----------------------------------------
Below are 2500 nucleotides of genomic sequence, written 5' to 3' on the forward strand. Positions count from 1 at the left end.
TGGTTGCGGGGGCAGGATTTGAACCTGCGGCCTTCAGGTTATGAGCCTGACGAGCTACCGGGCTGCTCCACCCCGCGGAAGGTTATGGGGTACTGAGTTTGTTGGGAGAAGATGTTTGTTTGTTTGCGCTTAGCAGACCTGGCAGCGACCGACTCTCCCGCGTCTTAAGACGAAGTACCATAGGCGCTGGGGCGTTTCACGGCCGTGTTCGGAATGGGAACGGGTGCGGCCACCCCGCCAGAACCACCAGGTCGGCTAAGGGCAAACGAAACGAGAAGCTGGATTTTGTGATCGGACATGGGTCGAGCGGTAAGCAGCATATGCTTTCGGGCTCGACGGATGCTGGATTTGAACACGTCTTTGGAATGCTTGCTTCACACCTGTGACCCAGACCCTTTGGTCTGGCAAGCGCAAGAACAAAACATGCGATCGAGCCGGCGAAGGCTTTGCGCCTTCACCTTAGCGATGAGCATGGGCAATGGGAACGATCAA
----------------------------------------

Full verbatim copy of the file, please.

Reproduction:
Below are 2500 nucleotides of genomic sequence, written 5' to 3' on the forward strand. Positions count from 1 at the left end.
TGGTTGCGGGGGCAGGATTTGAACCTGCGGCCTTCAGGTTATGAGCCTGACGAGCTACCGGGCTGCTCCACCCCGCGGAAGGTTATGGGGTACTGAGTTTGTTGGGAGAAGATGTTTGTTTGTTTGCGCTTAGCAGACCTGGCAGCGACCGACTCTCCCGCGTCTTAAGACGAAGTACCATAGGCGCTGGGGCGTTTCACGGCCGTGTTCGGAATGGGAACGGGTGCGGCCACCCCGCCAGAACCACCAGGTCGGCTAAGGGCAAACGAAACGAGAAGCTGGATTTTGTGATCGGACATGGGTCGAGCGGTAAGCAGCATATGCTTTCGGGCTCGACGGATGCTGGATTTGAACACGTCTTTGGAATGCTTGCTTCACACCTGTGACCCAGACCCTTTGGTCTGGCAAGCGCAAGAACAAAACATGCGATCGAGCCGGCGAAGGCTTTGCGCCTTCACCTTAGCGATGAGCATGGGCAATGGGAACGATCAA